10. Julie says:

    Bonjour de Montreal,
    Thank you for sharing your recipes with us.
    When you say 2 cans of chick peas in the hummus recipe, is it 19oz cans?

    I have been tweaking with many amounts of tahini, garlic and lemon quantities.
    I’m on a mission to re-create the taste that my boyfriend who is Lebanese remembers from his mother who passed away. He says that I make a great hummus but his mom’s had more of a chickpeas taste. So I tried version of less tahini more lemon, etc.

    Also I would like to share that I used the zest of lemons (about half a tea spoon) and the flavors were fantastic according to my boyfriend and his friends.

    Also my boyfriend told me that the taste of hummus will change after 24 hours in the fridge. What looked like a hummus with too much lemon became very tasty the next day. I also tried versions with lime instead of lemon and it was interestingly good.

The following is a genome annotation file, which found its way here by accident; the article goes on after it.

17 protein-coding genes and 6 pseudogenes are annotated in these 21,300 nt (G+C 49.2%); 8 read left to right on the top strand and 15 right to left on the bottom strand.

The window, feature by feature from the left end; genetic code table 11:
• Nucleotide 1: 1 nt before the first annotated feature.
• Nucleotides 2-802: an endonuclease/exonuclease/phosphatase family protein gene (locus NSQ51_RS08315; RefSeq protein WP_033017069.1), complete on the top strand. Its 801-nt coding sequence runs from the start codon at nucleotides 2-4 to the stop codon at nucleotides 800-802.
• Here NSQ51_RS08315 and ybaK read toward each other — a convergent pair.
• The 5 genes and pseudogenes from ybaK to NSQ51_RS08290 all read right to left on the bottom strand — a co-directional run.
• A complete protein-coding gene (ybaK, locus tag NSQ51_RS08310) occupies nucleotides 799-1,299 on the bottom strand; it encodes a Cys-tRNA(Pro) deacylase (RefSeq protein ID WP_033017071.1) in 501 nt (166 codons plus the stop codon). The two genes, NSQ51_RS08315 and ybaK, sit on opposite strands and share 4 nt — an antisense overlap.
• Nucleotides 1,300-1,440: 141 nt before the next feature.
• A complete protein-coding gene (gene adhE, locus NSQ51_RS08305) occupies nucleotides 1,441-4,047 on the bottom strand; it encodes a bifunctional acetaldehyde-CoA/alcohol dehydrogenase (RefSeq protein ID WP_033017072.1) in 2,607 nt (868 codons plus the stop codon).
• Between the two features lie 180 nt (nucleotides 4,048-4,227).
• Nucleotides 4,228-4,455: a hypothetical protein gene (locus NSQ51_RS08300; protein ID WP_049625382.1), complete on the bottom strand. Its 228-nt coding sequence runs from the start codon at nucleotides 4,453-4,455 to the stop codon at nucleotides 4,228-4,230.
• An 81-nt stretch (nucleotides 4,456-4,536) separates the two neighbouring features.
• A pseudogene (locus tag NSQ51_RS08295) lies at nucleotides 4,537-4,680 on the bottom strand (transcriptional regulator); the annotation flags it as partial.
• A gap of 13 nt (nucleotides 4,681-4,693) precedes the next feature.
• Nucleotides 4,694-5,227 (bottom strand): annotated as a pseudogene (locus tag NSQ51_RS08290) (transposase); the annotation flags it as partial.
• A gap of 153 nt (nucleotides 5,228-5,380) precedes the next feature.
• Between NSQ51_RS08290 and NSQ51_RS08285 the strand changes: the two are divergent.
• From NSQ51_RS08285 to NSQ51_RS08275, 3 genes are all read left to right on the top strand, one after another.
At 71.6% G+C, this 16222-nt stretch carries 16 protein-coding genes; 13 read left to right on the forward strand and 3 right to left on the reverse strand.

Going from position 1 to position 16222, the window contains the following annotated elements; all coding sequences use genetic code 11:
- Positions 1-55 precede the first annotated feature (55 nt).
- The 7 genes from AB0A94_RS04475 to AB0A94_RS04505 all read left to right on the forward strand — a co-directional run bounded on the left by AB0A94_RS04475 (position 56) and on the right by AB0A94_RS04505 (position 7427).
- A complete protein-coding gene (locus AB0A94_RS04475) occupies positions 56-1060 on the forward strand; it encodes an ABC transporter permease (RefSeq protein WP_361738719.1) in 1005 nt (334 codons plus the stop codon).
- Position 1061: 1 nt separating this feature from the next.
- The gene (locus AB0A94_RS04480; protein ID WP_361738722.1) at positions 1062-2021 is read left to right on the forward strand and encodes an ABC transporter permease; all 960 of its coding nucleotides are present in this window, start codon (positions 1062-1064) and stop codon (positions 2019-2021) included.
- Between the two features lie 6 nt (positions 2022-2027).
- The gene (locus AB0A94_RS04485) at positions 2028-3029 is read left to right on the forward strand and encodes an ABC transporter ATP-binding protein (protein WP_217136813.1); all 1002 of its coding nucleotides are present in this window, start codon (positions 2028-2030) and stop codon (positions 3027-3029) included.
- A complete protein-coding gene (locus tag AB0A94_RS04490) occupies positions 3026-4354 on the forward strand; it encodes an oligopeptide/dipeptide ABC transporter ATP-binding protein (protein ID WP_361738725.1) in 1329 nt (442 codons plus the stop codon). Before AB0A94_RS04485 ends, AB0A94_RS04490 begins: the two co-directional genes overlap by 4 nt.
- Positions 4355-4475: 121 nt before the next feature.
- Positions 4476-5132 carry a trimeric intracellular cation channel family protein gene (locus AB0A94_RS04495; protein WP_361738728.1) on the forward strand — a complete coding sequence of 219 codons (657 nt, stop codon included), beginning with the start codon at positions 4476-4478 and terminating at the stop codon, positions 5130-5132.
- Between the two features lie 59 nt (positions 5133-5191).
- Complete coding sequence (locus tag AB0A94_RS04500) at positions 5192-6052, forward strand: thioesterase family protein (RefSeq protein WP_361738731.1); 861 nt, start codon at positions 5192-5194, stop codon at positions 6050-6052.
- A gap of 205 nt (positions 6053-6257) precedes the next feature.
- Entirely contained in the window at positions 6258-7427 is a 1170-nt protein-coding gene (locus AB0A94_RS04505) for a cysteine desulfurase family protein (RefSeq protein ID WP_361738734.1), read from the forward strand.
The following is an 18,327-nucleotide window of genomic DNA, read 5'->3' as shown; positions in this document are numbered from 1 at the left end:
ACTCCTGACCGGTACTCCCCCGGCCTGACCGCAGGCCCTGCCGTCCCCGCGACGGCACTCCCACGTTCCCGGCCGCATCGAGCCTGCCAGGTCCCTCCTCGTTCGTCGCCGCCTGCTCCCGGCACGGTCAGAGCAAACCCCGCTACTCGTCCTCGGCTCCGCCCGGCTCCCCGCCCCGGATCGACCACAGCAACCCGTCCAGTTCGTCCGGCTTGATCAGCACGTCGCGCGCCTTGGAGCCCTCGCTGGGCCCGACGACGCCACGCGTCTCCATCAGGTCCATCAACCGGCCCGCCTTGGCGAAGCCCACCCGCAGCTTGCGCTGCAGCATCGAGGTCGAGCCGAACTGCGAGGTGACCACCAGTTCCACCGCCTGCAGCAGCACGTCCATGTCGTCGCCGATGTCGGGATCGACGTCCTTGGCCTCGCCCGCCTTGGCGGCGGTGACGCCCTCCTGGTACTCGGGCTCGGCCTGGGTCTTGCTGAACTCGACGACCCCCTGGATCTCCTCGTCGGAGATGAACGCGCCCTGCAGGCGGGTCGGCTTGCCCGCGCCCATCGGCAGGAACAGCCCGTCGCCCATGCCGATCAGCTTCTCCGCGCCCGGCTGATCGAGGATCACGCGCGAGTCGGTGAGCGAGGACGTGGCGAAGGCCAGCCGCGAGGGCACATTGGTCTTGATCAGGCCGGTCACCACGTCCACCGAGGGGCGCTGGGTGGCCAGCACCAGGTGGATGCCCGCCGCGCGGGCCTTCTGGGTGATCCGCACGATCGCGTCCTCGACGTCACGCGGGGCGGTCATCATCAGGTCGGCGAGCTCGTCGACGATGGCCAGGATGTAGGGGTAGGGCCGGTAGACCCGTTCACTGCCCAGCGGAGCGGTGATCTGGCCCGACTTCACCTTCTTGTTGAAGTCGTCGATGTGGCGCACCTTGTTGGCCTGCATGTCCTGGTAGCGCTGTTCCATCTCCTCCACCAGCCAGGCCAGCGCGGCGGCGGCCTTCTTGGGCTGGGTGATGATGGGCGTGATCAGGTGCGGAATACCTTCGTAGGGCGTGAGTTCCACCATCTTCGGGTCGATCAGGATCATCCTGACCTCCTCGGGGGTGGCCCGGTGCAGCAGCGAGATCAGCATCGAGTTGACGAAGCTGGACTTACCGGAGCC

• Joumana says:

      @Julie: Bonjour de Beyrouth! Cans of hummus would be the standard in the US and Lebanon which is about 15 ounces a can. Your boyfriend’s mom probably used very little tahini. Sounds like you are on your way to becoming the hummus Queen of Montréal, not a small feat with all the Lebanese expats around. BRavo et bon courage!

  11. Rosalina says:

    I’m a native California of Mexican parents, and have traveled to many countries… always enjoy the different cultures and historical monuments, but mostly the food. 🙂 The best hummus I had previously was homemade from a friend, Hiat, who is a Circassian from Georgia… and I must say, eating at many Mediterranean Restaurants, including Greek and Lebanese, your recipe for hummus is so easy to follow and so delicious, I used fresh chick peas! I followed it exactly… 😀 Thank you so much for sharing.

  12. emily brinjak says:

    No cumin??? I do like the bit about simmering the canned chick peas though and I will try it like that. But ya, toast some cumin seeds, grind them up and throw them in too…..about a teaspoon!!

    • Joumana says:

      @emily brinjak: Sounds interesting! Lebanese purists would bristle at the idea of adding cumin to their hummus, but I am an adherent of the school of “whatever works for you is fine” 🙂